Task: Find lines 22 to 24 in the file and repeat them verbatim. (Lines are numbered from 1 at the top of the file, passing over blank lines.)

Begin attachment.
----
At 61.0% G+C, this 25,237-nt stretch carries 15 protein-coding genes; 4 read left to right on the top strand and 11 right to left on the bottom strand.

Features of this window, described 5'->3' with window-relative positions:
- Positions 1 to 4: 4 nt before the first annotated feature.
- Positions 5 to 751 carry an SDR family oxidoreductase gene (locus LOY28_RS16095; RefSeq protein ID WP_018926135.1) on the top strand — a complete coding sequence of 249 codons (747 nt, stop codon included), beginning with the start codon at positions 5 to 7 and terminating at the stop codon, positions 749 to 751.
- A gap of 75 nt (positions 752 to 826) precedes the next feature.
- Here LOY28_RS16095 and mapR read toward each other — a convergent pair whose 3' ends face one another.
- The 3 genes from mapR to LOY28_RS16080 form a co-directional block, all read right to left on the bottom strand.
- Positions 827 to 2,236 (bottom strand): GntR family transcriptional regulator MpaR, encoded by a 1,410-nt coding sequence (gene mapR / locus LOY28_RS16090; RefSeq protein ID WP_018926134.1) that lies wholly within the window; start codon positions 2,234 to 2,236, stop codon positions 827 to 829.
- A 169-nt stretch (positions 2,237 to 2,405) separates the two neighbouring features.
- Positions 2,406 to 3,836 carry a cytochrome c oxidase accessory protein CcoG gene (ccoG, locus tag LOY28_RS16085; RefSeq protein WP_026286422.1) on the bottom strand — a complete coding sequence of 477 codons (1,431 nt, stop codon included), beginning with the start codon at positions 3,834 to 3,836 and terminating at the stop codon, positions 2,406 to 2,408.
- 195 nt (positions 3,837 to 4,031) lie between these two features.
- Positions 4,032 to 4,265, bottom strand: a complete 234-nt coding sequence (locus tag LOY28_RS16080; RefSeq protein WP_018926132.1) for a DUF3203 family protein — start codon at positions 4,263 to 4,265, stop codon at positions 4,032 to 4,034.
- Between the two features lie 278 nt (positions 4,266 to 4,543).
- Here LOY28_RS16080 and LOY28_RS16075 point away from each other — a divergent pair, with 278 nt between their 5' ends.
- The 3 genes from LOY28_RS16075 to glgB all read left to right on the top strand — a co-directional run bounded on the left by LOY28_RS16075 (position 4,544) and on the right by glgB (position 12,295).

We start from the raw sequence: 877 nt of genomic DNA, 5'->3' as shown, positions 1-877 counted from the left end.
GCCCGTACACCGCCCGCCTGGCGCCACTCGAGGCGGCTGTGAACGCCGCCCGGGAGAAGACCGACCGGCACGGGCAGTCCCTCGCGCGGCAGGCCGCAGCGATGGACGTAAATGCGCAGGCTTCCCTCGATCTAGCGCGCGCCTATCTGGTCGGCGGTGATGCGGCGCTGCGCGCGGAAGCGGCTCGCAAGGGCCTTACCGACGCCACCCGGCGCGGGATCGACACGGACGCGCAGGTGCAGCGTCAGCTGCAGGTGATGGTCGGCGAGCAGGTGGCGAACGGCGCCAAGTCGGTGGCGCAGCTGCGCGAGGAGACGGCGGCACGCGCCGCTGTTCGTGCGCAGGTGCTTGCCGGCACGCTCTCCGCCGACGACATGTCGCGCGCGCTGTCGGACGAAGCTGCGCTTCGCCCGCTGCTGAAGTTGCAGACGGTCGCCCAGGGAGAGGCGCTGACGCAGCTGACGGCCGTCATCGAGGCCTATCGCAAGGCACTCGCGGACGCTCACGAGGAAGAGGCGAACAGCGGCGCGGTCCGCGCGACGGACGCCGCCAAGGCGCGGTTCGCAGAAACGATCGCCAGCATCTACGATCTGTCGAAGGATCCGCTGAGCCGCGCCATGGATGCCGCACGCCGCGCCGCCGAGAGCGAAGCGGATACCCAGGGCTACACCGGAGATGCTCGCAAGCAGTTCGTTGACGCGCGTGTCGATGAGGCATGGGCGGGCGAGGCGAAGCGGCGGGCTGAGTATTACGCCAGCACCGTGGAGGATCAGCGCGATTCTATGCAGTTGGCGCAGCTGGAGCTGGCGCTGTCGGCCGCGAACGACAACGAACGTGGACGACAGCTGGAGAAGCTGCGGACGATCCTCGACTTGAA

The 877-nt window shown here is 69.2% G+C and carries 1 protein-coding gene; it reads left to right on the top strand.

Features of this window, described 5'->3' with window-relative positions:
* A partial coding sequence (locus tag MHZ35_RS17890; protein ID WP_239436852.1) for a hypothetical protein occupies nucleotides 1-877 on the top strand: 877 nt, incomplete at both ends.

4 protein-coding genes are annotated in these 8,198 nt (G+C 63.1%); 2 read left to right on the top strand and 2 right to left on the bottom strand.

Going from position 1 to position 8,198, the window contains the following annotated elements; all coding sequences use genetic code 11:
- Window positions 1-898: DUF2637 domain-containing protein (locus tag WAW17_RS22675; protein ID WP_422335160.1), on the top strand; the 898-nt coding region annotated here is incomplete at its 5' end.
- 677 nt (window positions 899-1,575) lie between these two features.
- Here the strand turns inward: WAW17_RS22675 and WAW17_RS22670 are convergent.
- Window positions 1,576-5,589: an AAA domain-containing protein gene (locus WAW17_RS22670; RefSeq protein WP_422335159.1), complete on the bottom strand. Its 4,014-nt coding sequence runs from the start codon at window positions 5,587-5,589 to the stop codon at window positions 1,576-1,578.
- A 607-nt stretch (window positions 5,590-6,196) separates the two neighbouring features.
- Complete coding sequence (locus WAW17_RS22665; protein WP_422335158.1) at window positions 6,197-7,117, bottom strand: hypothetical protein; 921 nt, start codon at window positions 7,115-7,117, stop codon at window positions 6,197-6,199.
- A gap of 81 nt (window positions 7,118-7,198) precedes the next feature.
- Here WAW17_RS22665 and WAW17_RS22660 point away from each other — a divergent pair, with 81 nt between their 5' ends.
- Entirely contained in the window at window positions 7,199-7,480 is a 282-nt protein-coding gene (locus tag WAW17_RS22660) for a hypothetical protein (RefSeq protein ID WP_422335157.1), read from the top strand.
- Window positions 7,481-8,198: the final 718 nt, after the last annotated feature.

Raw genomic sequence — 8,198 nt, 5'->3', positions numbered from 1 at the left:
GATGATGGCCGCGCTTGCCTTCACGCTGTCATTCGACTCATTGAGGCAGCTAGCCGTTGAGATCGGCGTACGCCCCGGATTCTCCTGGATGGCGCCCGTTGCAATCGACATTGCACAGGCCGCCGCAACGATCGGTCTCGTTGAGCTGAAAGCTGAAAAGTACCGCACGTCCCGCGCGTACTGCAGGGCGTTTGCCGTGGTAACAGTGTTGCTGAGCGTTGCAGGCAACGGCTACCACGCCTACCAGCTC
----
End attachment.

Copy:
Going from position 1 to position 8,198, the window contains the following annotated elements; all coding sequences use genetic code 11:
- Window positions 1-898: DUF2637 domain-containing protein (locus tag WAW17_RS22675; protein ID WP_422335160.1), on the top strand; the 898-nt coding region annotated here is incomplete at its 5' end.
- 677 nt (window positions 899-1,575) lie between these two features.